Colorado police: 17-year-old boy arrested in Jessica Ridgeway’s death
This booking photo released by the Westminster, Colo., Police Department shows Austin Reed Sigg. Police in this Denver suburb announced Wednesday, Oct. 24, 2012, that Sigg, 17, has been arrested in the abduction and killing of a 10-year-old girl and the attempted kidnapping of a runner. Police say they arrested Sigg at his Westminster home Tuesday night, about five miles from the home of Jessica Ridgeway, who disappeared Oct. 5. Her body was found five days later in a field at a park. The break comes two days after police said Jessica's abduction was linked to the attempted abduction in May of a 22-year-old runner at another park. (AP Photo/Westminster Police Department)
Jefferson County District Attorney Scott Storey addresses the media during the announcement of the arrest of Austin Reed Sigg,17, for the murder of Jessica Ridgeway at the Westminster Police Station Wednesday, Oct. 24, 2012 in Westminster Colo. (AP Photo/Barry Gutierrez)
A teenager who lived just a mile from a 10-year-old Colorado girl who was abducted and killed earlier this month has been arrested in her death, along with a May attack on a runner, authorities said yesterday.
The police in the Denver suburb of Westminster said they arrested 17-year-old Austin Reed Sigg on Tuesday night after receiving a phone call, apparently from his mother, that led them to Sigg.
Reached by phone yesterday, Sigg’s mother told the Associated Press he turned himself in.
“I made the phone call, and he turned himself in. That’s all I have to say,” said Mindy Sigg, before she broke down in tears and hung up.
The police announced the arrest as agents searched Sigg’s home, but they have released few details about the investigation. Court documents have been sealed, but a police custody report said Sigg was cooperative when he was arrested and waived his rights.
Jessica Ridgeway disappeared Oct. 5 while walking to school. Her body was found five days later in a field at a park.
The break in the case came a day after the police said Jessica’s abduction was linked to the May 28 attempted kidnapping of a 22-year-old runner at another park, the Ketner Lake Open Space.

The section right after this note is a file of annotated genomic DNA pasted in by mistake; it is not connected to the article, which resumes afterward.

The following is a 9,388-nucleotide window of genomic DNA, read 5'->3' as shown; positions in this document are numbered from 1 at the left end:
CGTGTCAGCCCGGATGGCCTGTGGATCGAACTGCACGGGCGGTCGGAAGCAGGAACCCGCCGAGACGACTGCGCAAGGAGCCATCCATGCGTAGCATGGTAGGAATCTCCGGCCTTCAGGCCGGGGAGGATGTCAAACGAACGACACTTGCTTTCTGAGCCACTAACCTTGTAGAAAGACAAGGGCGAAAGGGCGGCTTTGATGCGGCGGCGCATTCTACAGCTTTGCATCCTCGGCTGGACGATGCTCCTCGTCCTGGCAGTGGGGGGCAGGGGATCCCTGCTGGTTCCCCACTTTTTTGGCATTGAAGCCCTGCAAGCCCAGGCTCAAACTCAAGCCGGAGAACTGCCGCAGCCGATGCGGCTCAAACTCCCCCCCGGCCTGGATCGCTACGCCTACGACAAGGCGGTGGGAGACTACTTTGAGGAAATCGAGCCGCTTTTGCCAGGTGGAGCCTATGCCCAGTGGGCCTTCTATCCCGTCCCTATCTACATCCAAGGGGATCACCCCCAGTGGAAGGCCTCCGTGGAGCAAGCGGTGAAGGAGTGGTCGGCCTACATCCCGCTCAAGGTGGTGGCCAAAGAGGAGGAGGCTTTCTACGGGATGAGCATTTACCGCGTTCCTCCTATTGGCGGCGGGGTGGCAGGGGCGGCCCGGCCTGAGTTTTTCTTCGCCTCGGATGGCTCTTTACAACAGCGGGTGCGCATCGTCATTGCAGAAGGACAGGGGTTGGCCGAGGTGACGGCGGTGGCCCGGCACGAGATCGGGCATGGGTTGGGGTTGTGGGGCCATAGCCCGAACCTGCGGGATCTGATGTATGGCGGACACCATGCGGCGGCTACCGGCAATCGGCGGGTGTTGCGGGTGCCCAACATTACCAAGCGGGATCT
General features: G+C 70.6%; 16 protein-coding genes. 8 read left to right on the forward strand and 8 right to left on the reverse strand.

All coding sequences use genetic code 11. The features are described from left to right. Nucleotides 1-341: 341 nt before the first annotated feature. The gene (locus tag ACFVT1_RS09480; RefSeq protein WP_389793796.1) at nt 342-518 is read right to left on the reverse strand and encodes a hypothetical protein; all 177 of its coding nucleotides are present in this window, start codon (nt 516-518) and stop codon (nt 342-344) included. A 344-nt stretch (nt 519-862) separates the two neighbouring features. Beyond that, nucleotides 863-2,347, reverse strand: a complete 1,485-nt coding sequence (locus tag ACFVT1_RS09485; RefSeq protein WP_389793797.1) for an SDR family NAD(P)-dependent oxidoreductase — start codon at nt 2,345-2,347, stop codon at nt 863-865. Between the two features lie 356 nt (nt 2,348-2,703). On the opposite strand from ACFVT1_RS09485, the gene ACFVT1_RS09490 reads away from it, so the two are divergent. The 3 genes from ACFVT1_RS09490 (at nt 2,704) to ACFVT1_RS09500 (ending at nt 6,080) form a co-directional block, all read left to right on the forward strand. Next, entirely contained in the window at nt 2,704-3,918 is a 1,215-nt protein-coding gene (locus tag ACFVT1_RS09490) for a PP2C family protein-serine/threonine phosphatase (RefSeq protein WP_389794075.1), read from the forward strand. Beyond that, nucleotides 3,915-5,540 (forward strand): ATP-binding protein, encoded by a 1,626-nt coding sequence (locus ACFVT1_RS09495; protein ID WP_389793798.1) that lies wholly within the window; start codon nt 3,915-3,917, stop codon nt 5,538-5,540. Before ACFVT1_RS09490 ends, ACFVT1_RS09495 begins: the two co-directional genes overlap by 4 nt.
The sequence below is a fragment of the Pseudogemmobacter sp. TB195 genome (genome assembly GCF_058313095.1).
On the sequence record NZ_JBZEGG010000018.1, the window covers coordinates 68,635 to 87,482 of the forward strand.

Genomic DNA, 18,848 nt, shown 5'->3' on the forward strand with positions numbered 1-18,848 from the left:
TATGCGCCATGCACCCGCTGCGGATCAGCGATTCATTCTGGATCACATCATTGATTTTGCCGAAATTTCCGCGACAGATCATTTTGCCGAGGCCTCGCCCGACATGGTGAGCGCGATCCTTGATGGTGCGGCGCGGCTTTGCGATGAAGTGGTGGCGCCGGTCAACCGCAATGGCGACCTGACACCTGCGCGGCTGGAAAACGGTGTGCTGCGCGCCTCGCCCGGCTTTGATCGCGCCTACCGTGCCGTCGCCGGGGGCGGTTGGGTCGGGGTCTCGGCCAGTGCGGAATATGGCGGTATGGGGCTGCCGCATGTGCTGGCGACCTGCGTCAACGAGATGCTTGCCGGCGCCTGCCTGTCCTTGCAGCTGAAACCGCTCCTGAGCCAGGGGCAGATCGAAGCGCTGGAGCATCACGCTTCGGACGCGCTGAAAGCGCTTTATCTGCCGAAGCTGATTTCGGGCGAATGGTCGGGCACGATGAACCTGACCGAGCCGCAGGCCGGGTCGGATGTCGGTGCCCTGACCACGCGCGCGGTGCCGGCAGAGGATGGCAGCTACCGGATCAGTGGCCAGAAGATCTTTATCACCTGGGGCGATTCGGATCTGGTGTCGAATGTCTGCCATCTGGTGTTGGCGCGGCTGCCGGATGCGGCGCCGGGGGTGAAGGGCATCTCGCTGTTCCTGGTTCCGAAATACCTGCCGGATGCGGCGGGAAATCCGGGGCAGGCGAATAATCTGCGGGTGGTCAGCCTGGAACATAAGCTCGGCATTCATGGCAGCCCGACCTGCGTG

In that case, a woman fought off a stranger who grabbed her from behind and put a rag that smelled of chemicals over her mouth, authorities said. Westminster investigator Trevor Materasso said Tuesday the police haven’t been able to determine if the substance on the rag was meant to subdue the woman.
Authorities didn’t say why they think the two cases are linked, but they noted Sigg will be charged in both crimes. His first court appearance is set for 8 a.m. Thursday.
The police said they notified the Ridgeway family of the arrest yesterday morning.
“We hope and pray that this arrest brings them some measure of closure in dealing with this enormous loss that they’ve suffered,” police Chief Lee Birk said.
The arrest also brought relief to the community, which has been on edge as authorities searched for Jessica’s killer. More parents have been waiting with their children at bus stops, and high school students have volunteered to walk younger children to school to keep them safe.
“Every parent in every Colorado community will rest a little easier tonight,” said Gov. John Hickenlooper, who has a 10-year-old son. “While we still mourn the death of Jessica Ridgeway, we are relieved an arrest has been made and the pursuit of justice can continue.”
Jessica was walking down a quiet street in her modest Westminster neighborhood when she was last seen alive. Her school backpack was found three days later in Superior, another Denver suburb about seven miles northwest of her home.
After her disappearance, more than 1,000 officers and 10 agencies, including the FBI, investigated the case, following up on more than 4,000 leads.
Authorities had long said Jessica’s killer could be someone from the community. But early on, they didn’t seem to have any particular suspect in mind. They asked residents to be on the lookout for anything suspicious from their bosses, friends and family members, watching for things like leaving home unexpectedly, missing appointments or changing their appearance.